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I've spent my life trying to make things simpler. Because I find ultimately that complicated doesn't reach the heart. (c) Hans Zimmer

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INFO:
This bundle contains our 4 flagship courses and is specifically designed to be the BEST & FASTEST way to learn Live 9 thoroughly!

40 hours of HD video lessons, taught by Ableton Certified Trainers and industry pros
330 video episodes

Cirriculum



Course Overview: A quick rundown of what we’re doing and why, along with a breakdown of what we’ll be covering when.
Modular programming and subtractive

The Modular Approach: A quick touch on the conceptual difference between modular and contained methods of working, along with notes on how to approach work in Ableton Live.
Series and Parallel: One of the most important things to grasp, we’ll go through how routing options make your sounds come alive, and how you can get the most of of what you have.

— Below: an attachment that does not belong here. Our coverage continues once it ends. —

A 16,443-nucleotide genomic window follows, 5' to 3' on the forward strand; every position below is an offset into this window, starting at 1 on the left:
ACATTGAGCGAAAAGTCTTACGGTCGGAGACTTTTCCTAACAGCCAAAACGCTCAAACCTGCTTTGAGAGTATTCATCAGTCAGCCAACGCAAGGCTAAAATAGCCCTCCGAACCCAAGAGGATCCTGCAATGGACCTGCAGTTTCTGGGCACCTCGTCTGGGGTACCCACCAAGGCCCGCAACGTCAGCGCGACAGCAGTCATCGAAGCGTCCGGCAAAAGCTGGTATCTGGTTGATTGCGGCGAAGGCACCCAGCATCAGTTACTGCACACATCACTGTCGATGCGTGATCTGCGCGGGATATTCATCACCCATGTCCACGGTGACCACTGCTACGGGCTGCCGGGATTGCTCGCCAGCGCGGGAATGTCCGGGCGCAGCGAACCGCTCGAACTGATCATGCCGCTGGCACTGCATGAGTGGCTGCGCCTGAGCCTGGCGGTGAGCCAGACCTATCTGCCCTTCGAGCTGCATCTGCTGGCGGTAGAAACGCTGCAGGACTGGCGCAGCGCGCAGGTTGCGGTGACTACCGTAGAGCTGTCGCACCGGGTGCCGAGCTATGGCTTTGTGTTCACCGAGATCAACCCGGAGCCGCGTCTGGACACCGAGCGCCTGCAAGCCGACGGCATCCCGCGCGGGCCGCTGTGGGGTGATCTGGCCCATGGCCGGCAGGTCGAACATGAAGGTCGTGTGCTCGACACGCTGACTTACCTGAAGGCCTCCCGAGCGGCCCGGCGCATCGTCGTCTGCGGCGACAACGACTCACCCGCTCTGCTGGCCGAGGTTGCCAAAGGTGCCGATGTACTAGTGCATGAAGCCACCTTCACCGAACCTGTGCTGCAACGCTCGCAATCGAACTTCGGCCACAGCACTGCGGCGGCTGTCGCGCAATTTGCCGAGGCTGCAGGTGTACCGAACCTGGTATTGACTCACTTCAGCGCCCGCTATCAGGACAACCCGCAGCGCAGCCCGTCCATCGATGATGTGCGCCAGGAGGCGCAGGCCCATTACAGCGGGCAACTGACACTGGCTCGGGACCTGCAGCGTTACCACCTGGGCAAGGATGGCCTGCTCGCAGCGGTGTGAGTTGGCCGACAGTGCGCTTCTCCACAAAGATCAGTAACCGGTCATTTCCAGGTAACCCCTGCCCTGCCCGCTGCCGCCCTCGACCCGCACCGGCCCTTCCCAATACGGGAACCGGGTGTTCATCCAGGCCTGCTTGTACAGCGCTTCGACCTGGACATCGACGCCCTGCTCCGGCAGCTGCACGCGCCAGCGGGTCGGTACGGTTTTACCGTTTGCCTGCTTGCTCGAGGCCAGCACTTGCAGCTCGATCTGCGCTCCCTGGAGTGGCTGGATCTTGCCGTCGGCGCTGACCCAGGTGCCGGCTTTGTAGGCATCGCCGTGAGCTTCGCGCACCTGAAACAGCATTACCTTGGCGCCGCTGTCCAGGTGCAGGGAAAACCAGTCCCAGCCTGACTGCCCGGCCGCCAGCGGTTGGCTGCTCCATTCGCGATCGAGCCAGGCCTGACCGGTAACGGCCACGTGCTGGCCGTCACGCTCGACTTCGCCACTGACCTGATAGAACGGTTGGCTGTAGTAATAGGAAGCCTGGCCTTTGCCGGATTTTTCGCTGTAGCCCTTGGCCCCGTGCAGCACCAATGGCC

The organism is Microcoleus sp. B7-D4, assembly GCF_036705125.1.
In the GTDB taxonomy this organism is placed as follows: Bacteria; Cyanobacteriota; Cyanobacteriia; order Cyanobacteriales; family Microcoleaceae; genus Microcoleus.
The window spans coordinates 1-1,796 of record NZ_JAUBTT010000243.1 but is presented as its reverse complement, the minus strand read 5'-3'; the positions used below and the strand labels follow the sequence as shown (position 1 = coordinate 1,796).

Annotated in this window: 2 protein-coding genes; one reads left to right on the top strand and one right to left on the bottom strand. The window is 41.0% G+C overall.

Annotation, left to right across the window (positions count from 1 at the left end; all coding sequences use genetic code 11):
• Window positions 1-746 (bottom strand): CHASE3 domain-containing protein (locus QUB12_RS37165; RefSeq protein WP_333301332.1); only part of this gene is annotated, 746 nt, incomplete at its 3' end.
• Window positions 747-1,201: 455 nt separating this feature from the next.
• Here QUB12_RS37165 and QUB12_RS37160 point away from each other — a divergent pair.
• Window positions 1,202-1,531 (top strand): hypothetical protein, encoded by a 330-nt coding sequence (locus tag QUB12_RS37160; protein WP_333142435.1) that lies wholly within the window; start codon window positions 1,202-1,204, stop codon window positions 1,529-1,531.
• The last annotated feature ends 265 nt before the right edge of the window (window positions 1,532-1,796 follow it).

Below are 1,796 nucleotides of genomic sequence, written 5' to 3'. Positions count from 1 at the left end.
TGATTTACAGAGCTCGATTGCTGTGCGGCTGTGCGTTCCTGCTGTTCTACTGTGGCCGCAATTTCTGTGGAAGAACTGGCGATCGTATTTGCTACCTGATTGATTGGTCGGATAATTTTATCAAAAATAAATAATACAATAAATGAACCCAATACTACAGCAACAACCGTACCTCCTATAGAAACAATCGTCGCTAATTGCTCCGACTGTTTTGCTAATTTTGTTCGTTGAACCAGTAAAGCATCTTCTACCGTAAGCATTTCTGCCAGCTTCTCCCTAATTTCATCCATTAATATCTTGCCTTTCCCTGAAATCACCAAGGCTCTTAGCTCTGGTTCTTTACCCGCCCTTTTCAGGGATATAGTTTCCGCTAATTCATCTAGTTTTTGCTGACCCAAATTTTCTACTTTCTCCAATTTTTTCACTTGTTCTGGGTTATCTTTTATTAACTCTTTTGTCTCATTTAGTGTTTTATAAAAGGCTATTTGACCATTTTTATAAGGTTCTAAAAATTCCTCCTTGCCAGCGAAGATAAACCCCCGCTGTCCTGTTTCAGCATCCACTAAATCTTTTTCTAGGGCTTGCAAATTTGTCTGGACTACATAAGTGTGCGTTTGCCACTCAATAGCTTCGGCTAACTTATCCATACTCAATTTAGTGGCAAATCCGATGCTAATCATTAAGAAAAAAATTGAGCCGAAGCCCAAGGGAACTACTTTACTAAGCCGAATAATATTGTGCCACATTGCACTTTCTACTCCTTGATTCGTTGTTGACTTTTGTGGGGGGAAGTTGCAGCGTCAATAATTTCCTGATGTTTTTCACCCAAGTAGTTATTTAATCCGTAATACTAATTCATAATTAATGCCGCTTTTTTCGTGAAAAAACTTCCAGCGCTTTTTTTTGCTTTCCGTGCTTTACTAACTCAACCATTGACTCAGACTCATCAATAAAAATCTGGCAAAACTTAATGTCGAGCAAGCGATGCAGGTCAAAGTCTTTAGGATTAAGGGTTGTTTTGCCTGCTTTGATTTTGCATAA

Distortion and Feedback: Drive stages are an important way of shaping sound. We’re going to look at what the differences are between certain placements, and what happens when you create feedback loops.
Analog Style Oscillators and Noise: Even though they might seem “vanilla” there’s often more to these classic waveforms than meets the eye, and we’re going to touch on a few useful things to know.
Stompy Bass: Our first practical video, the Stompy Bass is a big funky analog style bass tone that uses all that we’ve talked about up until now, including some cool routings and macro controls.
Layering and Tuning: We’re going to go beyond simple detuning here and look at chord creation, along with some modulations and important aspects of creating big sounds.
The Hoover: A total classic sound, the Hoover is a great combination of cool tuning modulations and some effects to make it pop. This is a great starting point sound for unlimited options.
The Prog Chord: In this vid we’re going to check out how to make a phat “prog chord,” the kind of sound that builds to a crescendo as the filter opens and is full of emotive tone and complexity.